Soldiers of the 4th Military Information Support Group (Airborne) Walk 50 Miles of the Appalachian Trail

4th Military Information Support Group (Airborne)
Story by Staff Sgt. Christopher Franklin

Date: 10.29.2012
Posted: 11.27.2012 14:04
News ID: 98384
4th MISG 'Long Walk' rock wall

FORT BRAGG, N.C. - More than 70 soldiers from the 4th Military Information Support Group (Airborne) embarked on a 50-mile, three-day hike along the Appalachian Trail and across Mount Mitchell to enhance leadership skills, test their individual endurance, build esprit-de-corps, and honor October’s Breast Cancer Awareness Month, Oct. 29.

The 50-mile hike coincided with Hurricane Sandy which created strong gusts of wind, snow, sleet, and a dramatic drop in temperature on Mount Mitchell.

Despite the harsh weather conditions, the members of the 4th MISG were not intimidated.

Day one began with a hike from the base camp to the peak of Mount Mitchell, the highest mountain east of the Mississippi River. Although the hike was through very rough terrain and narrow trails and climaxed at the peak during a snowstorm, spirits remained high.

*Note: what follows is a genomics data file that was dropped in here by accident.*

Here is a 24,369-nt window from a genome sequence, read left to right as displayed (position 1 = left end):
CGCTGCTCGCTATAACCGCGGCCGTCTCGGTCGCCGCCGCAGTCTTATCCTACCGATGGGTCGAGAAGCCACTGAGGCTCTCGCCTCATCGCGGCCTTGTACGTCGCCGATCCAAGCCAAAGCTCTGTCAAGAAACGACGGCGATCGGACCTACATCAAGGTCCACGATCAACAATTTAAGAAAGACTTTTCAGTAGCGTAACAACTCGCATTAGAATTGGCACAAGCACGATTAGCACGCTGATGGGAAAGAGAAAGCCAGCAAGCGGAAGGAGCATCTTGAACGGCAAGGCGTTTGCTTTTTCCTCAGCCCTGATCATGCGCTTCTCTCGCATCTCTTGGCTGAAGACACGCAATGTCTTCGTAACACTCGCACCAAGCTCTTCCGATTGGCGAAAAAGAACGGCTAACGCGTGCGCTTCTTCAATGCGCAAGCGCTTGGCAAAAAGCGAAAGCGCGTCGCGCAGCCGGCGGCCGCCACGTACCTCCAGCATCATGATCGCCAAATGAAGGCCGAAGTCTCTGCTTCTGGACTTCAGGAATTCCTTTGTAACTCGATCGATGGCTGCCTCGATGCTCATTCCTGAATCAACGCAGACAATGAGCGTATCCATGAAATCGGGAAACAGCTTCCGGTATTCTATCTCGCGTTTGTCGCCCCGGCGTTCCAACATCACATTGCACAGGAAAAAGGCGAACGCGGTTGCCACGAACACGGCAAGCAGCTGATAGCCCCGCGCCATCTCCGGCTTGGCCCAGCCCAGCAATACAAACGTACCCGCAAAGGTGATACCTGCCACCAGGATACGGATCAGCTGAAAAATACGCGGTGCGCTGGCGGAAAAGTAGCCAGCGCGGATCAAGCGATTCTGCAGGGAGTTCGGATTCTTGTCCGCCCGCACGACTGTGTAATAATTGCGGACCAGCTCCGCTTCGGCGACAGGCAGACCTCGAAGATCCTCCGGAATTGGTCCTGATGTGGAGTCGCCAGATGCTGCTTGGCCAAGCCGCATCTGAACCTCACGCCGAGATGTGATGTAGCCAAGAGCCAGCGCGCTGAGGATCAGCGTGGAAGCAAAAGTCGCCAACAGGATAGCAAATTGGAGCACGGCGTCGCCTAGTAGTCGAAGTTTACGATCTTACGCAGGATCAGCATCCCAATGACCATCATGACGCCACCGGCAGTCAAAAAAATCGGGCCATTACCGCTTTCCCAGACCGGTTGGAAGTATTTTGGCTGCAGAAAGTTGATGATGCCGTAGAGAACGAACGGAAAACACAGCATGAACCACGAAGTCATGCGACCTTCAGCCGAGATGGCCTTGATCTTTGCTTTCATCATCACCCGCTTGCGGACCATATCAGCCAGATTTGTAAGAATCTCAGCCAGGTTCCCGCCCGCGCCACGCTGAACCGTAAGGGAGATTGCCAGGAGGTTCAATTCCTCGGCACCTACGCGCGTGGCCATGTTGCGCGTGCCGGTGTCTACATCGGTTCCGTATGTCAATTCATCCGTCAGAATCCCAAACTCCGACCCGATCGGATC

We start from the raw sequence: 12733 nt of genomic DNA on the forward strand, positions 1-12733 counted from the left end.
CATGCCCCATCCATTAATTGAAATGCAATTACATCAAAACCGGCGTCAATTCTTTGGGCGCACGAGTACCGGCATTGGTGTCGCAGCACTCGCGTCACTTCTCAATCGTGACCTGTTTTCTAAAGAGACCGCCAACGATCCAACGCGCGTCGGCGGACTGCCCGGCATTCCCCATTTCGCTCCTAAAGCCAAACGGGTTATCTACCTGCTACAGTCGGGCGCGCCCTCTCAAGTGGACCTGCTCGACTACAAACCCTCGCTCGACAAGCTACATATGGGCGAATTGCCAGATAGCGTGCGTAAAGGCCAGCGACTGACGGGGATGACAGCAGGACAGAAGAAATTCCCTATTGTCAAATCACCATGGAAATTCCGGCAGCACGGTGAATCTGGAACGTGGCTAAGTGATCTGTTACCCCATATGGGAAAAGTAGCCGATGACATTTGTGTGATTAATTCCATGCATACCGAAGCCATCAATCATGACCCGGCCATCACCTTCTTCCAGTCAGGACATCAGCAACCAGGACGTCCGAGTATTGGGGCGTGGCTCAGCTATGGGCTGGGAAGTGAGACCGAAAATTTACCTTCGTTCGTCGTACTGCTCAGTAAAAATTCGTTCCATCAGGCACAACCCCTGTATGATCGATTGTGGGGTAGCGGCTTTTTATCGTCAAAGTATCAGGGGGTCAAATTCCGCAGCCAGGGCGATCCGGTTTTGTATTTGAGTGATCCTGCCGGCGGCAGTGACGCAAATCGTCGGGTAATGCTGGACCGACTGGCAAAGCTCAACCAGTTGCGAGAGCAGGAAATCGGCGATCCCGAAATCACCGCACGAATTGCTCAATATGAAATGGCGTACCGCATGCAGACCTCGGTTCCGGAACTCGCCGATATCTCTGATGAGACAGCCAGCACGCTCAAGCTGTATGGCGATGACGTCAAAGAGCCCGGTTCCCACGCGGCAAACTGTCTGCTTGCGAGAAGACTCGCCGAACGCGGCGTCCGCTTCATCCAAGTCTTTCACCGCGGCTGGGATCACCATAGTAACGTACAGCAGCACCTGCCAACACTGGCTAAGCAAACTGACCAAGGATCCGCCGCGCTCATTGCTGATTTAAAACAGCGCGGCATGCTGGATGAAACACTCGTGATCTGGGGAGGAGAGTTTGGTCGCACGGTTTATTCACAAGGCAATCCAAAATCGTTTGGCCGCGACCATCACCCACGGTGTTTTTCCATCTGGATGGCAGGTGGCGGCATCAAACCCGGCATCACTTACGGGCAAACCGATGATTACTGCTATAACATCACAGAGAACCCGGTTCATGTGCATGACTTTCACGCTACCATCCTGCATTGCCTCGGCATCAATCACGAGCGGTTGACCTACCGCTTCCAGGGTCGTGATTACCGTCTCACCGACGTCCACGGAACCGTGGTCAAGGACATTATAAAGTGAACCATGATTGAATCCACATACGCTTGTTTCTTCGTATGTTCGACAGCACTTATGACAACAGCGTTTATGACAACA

The day concluded at base camp for dinner and preparation for the following day's hike.

During day two, hikers walked along the nearby ridgelines to Green Knob which was still rigorous, because the snow and ice from the previous day made all of the trails slippery and difficult.

Day three completed the hike, with a final walk around the base of Mount Mitchell. Prior to the final hike, Command Sgt. Maj. Bill Breeding shared his family's personal story of breast cancer and how it affects the person diagnosed as well as their whole family. The unit dedicated the last leg of the hike to breast cancer awareness, and some hikers wore pink T-shirts that read "4th MISG (A) 50 Mile Long Walk for Awareness."

The total distance walked, factoring in elevation changes, was 55 miles.

Col. Reginald Bostick, 4th MISG (A) commander, and Command Sgt. Maj. John Condroski 4th MISG (A) command sergeant major, spoke on various aspects of leadership and motivation during rest stops on all three days. During the 55 miles, the rustic scenery and grueling trails provided ample opportunities for the hikers to reflect and grow both as individuals and as an organization.